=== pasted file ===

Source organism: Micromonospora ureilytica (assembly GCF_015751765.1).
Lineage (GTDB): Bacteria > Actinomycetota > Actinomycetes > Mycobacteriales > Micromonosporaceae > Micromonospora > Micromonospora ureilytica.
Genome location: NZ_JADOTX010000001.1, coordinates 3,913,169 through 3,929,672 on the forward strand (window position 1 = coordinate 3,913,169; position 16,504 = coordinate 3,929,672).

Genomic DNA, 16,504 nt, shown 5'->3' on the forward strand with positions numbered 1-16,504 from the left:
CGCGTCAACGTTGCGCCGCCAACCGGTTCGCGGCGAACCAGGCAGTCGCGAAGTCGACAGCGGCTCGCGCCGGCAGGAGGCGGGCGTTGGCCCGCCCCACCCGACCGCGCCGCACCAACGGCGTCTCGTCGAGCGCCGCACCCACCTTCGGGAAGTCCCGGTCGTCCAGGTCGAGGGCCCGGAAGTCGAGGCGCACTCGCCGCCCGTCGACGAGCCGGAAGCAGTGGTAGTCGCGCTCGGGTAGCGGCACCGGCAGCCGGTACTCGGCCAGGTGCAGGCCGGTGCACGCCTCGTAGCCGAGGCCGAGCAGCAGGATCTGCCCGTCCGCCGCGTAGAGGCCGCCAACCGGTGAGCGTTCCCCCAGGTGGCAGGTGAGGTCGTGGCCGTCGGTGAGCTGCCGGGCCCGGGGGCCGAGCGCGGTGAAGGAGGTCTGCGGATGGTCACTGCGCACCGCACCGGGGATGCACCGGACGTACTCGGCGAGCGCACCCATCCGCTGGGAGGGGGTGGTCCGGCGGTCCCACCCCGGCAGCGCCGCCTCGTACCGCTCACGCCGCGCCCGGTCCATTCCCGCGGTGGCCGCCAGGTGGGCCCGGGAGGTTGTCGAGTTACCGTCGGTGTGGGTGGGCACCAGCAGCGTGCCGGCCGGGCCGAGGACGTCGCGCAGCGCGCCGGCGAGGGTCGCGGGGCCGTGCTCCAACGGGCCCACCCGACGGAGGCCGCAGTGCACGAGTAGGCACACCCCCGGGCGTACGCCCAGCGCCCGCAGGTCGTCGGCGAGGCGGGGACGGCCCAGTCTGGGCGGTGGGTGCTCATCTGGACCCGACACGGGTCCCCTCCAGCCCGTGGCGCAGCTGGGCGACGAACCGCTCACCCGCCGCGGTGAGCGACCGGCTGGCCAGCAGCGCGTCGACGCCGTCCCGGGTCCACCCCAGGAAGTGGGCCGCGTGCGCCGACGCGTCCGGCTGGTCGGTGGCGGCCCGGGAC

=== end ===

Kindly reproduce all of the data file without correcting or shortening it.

Source organism: Micromonospora ureilytica (assembly GCF_015751765.1).
Lineage (GTDB): Bacteria > Actinomycetota > Actinomycetes > Mycobacteriales > Micromonosporaceae > Micromonospora > Micromonospora ureilytica.
Genome location: NZ_JADOTX010000001.1, coordinates 3,913,169 through 3,929,672 on the forward strand (window position 1 = coordinate 3,913,169; position 16,504 = coordinate 3,929,672).

Genomic DNA, 16,504 nt, shown 5'->3' on the forward strand with positions numbered 1-16,504 from the left:
CGCGTCAACGTTGCGCCGCCAACCGGTTCGCGGCGAACCAGGCAGTCGCGAAGTCGACAGCGGCTCGCGCCGGCAGGAGGCGGGCGTTGGCCCGCCCCACCCGACCGCGCCGCACCAACGGCGTCTCGTCGAGCGCCGCACCCACCTTCGGGAAGTCCCGGTCGTCCAGGTCGAGGGCCCGGAAGTCGAGGCGCACTCGCCGCCCGTCGACGAGCCGGAAGCAGTGGTAGTCGCGCTCGGGTAGCGGCACCGGCAGCCGGTACTCGGCCAGGTGCAGGCCGGTGCACGCCTCGTAGCCGAGGCCGAGCAGCAGGATCTGCCCGTCCGCCGCGTAGAGGCCGCCAACCGGTGAGCGTTCCCCCAGGTGGCAGGTGAGGTCGTGGCCGTCGGTGAGCTGCCGGGCCCGGGGGCCGAGCGCGGTGAAGGAGGTCTGCGGATGGTCACTGCGCACCGCACCGGGGATGCACCGGACGTACTCGGCGAGCGCACCCATCCGCTGGGAGGGGGTGGTCCGGCGGTCCCACCCCGGCAGCGCCGCCTCGTACCGCTCACGCCGCGCCCGGTCCATTCCCGCGGTGGCCGCCAGGTGGGCCCGGGAGGTTGTCGAGTTACCGTCGGTGTGGGTGGGCACCAGCAGCGTGCCGGCCGGGCCGAGGACGTCGCGCAGCGCGCCGGCGAGGGTCGCGGGGCCGTGCTCCAACGGGCCCACCCGACGGAGGCCGCAGTGCACGAGTAGGCACACCCCCGGGCGTACGCCCAGCGCCCGCAGGTCGTCGGCGAGGCGGGGACGGCCCAGTCTGGGCGGTGGGTGCTCATCTGGACCCGACACGGGTCCCCTCCAGCCCGTGGCGCAGCTGGGCGACGAACCGCTCACCCGCCGCGGTGAGCGACCGGCTGGCCAGCAGCGCGTCGACGCCGTCCCGGGTCCACCCCAGGAAGTGGGCCGCGTGCGCCGACGCGTCCGGCTGGTCGGTGGCGGCCCGGGAC